Belfast Telegraph

Home Sport Rugby

Robshaw to console culled stars

Chris Robshaw will console the eight players whose World Cup dreams are to be shattered knowing only too well the misery endured after being overlooked.

England's 39-man training squad must be trimmed to 31 by August 31 with Saturday's second warm-up against France the last opportunity for head coach Stuart Lancaster to settle outstanding selection issues.

Robshaw was the highest-profile casualty of Martin Johnson's final cull heading into the 2011 World Cup, providing one of the most disappointing moments of his career, and he will draw on his own experience to offer a sympathetic ear.

"It's a tough situation. You must have compassion and understanding for those who miss out," Robshaw said.

"You must speak to individuals, whether or not they take the advice you give. It's always tough and sometimes you don't want to hear anything, you just want to go off and do your own thing.

"The guys who unfortunately won't make it will have challenged us in every aspect and it's about making sure they leave on the right terms.

"I'll try to speak to the majority of them if I can, just be there for them. I think that a lot of the other guys will do that as well.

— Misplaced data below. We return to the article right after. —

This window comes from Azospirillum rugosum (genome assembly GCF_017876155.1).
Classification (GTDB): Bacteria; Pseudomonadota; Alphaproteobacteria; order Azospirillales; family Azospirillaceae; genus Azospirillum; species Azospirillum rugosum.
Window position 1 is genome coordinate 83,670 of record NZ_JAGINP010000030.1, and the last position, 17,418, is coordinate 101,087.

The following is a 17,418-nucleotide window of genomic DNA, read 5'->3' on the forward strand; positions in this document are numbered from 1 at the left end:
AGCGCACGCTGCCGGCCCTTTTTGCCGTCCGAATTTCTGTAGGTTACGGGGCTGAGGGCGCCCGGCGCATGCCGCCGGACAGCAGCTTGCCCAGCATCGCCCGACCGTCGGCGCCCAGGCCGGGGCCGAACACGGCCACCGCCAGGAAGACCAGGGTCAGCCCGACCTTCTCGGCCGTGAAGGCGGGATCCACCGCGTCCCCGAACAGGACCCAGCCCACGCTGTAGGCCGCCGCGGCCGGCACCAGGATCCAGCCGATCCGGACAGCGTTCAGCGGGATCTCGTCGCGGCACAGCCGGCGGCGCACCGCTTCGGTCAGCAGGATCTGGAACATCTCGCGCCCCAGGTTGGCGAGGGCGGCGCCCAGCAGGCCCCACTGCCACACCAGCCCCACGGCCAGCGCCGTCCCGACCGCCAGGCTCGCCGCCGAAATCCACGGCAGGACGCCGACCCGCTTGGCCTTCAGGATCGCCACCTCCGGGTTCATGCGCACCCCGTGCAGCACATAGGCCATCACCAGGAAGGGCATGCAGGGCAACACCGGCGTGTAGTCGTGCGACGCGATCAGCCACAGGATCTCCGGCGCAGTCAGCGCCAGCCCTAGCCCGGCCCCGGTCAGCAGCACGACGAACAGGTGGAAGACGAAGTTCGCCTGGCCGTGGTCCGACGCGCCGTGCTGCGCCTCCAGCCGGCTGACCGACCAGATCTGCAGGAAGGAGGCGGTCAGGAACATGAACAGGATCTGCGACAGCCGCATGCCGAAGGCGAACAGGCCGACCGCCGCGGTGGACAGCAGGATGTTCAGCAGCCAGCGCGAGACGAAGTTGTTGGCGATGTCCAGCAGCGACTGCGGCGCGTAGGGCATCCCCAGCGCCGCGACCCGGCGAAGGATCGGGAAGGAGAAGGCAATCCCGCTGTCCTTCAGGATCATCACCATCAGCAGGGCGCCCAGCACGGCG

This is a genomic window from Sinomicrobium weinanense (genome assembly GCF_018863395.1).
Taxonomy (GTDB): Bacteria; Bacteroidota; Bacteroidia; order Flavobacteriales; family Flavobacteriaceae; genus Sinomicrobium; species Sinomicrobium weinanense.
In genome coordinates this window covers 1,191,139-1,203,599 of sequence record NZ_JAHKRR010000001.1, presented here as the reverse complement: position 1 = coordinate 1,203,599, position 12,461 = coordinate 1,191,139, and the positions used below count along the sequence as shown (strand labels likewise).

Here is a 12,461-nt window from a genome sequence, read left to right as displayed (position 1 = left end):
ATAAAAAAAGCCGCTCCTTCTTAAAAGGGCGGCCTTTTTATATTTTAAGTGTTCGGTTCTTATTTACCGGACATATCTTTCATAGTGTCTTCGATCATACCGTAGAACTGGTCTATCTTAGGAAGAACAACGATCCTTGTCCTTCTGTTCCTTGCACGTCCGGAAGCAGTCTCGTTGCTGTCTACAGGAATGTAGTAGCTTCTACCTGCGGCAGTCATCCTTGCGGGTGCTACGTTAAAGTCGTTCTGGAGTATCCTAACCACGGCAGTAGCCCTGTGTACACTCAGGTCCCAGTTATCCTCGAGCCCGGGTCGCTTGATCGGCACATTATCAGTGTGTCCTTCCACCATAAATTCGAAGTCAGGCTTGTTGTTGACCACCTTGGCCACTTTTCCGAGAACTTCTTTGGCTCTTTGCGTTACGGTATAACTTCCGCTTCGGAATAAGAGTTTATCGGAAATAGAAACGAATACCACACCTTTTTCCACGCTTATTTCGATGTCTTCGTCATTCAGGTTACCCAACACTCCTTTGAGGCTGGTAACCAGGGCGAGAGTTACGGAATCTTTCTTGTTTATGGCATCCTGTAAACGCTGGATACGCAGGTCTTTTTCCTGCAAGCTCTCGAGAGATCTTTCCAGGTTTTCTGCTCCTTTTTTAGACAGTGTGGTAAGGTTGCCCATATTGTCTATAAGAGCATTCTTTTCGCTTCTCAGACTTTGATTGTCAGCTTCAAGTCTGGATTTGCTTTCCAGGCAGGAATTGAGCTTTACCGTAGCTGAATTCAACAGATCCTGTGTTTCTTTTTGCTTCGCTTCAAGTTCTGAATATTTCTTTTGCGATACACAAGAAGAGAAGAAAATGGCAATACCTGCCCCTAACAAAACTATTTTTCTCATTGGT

"As a team, when we know guys are going home, we thank each other for all of the hard work that has gone into helping us get into the best possible position.

"I'm not saying that it makes it easier, but hopefully it can have some benefit."

Robshaw has been seeking advice himself from a variety of sources as he prepares for his role as figurehead of the host nation in the year's biggest sporting event.

"I try and speak to as many people as possible, in the rugby forum or outside of rugby - in sport, business, fashion, music or anyone who experiences pressure situations," he said.

"We have had people like Andy Flower and Roy Hodgson come in, people who have who have been in big tournaments.

"I sat next to Jimmy Anderson at Wimbledon this year and Stuart Broad was at the France game last weekend.

"It's about learning how to win. Everyone asks how do you want to play and how do you want to perform, but it's about winning.

"You look back to when the 2003 team won the World Cup - and I have spoken to a number of those guys in their time - and they say they had games they won easily and games in which they just about clawed their way home."


From Belfast Telegraph